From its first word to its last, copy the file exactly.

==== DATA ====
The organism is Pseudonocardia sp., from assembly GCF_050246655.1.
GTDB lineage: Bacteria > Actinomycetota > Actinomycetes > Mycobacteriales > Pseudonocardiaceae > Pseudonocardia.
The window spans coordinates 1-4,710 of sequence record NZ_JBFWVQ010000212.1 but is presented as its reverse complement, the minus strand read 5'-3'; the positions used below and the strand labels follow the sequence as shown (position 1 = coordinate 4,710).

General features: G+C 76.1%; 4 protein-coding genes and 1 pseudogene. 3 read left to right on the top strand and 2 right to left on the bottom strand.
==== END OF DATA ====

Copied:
The organism is Pseudonocardia sp., from assembly GCF_050246655.1.
GTDB lineage: Bacteria > Actinomycetota > Actinomycetes > Mycobacteriales > Pseudonocardiaceae > Pseudonocardia.
The window spans coordinates 1-4,710 of sequence record NZ_JBFWVQ010000212.1 but is presented as its reverse complement, the minus strand read 5'-3'; the positions used below and the strand labels follow the sequence as shown (position 1 = coordinate 4,710).

General features: G+C 76.1%; 4 protein-coding genes and 1 pseudogene. 3 read left to right on the top strand and 2 right to left on the bottom strand.